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Ying Yin, Xiaoxia Qin, Rongzhong Huang, Jing Xu, Yamei Li, Lehua Yu
(Department of Rehabilitation Medicine, The Second Affiliated Hospital of Chongqing Medical University, Chongqing, China (mainland))
Med Sci Monit 2016; 22:99-106
Cervical vertigo has been a controversial diagnosis for several years, and the lack of a diagnostic test is a critical problem. Musculoskeletal ultrasound (MSUS) is a real-time dynamic approach that is used to investigate the musculoskeletal and vascular systems.
MATERIAL AND METHODS: In this study, MSUS was used to examine whether there is a relationship among vertigo, the vertebral artery (VA), and Luschka’s joint proliferation in patients with cervical vertigo.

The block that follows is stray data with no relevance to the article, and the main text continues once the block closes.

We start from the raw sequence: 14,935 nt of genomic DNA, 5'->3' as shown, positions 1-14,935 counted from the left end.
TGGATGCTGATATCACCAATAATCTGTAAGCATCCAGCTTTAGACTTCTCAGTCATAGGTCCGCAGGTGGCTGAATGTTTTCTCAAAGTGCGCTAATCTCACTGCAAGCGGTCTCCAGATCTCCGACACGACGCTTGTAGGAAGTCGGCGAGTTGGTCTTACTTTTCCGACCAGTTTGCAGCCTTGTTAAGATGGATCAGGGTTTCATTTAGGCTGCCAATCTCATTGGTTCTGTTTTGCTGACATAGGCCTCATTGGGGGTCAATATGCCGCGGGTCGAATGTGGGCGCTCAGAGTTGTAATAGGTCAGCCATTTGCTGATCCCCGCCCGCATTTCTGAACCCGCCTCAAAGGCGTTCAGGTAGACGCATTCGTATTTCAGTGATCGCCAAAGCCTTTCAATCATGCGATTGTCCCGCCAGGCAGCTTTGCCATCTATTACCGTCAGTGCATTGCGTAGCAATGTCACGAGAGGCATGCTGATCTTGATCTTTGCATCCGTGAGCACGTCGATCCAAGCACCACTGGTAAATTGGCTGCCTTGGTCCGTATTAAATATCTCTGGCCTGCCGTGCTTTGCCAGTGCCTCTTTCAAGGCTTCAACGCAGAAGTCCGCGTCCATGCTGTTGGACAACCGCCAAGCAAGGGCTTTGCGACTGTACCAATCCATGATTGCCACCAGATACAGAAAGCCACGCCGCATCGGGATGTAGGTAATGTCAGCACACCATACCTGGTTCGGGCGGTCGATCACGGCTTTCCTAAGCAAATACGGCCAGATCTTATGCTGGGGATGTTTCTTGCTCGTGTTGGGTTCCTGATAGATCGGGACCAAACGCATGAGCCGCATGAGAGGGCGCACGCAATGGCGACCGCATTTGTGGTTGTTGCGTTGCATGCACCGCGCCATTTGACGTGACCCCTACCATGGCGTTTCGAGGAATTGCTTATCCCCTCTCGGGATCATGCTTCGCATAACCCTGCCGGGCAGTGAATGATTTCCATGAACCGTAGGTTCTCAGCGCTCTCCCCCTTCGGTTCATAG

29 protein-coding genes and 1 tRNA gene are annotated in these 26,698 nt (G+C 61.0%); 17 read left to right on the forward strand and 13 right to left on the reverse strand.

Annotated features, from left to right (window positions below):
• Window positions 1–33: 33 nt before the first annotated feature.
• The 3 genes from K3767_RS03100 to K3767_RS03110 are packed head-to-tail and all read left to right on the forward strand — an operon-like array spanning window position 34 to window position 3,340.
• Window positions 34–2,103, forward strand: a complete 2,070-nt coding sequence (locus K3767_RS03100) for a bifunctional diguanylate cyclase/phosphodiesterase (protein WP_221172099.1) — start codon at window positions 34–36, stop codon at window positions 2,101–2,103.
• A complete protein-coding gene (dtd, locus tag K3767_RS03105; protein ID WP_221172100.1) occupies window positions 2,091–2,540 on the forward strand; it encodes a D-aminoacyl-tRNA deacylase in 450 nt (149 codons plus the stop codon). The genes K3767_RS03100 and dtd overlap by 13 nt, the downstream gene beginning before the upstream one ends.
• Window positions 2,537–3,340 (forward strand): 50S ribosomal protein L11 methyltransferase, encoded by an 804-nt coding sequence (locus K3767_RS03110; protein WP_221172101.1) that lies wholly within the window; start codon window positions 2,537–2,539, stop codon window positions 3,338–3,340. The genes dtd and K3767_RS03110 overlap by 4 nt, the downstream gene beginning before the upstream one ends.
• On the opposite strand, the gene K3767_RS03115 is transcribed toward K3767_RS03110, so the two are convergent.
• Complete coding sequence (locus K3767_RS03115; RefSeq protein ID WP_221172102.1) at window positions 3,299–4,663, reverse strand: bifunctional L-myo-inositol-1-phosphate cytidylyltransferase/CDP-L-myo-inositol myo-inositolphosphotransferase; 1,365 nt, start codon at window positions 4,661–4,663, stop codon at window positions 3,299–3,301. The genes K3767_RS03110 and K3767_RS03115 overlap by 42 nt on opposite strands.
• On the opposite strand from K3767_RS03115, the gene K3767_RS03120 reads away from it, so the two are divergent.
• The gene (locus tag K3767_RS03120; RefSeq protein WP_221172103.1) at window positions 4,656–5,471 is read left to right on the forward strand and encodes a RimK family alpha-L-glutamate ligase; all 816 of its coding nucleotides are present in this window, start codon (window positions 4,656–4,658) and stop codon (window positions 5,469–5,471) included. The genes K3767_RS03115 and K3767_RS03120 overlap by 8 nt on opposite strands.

RESULTS: MSUS clearly revealed the size, shape, and characteristics of the Luschka’s joint, the VA, and the surrounding structures. The Luschka’s joint proliferation was not distributed uniformly, but the predilection sites were C4/5 (50.5%) and C5/6 (32.3%). The proliferation from C4/5 and C5/6 Luschka’s joints was the major cause of the grade 2/3 VA tortuosity. Moreover, there was a significant correlation between VA compression from Luschka’s joint proliferation and the symptoms of cervical vertigo.
CONCLUSIONS: MSUS is a real-time and noninvasive technique that can be used to locate and observe Luschka’s joint and the VA during research and clinical applications. In future practice MSUS could be used as a diagnostic approach for patients with suspected cervical vertigo.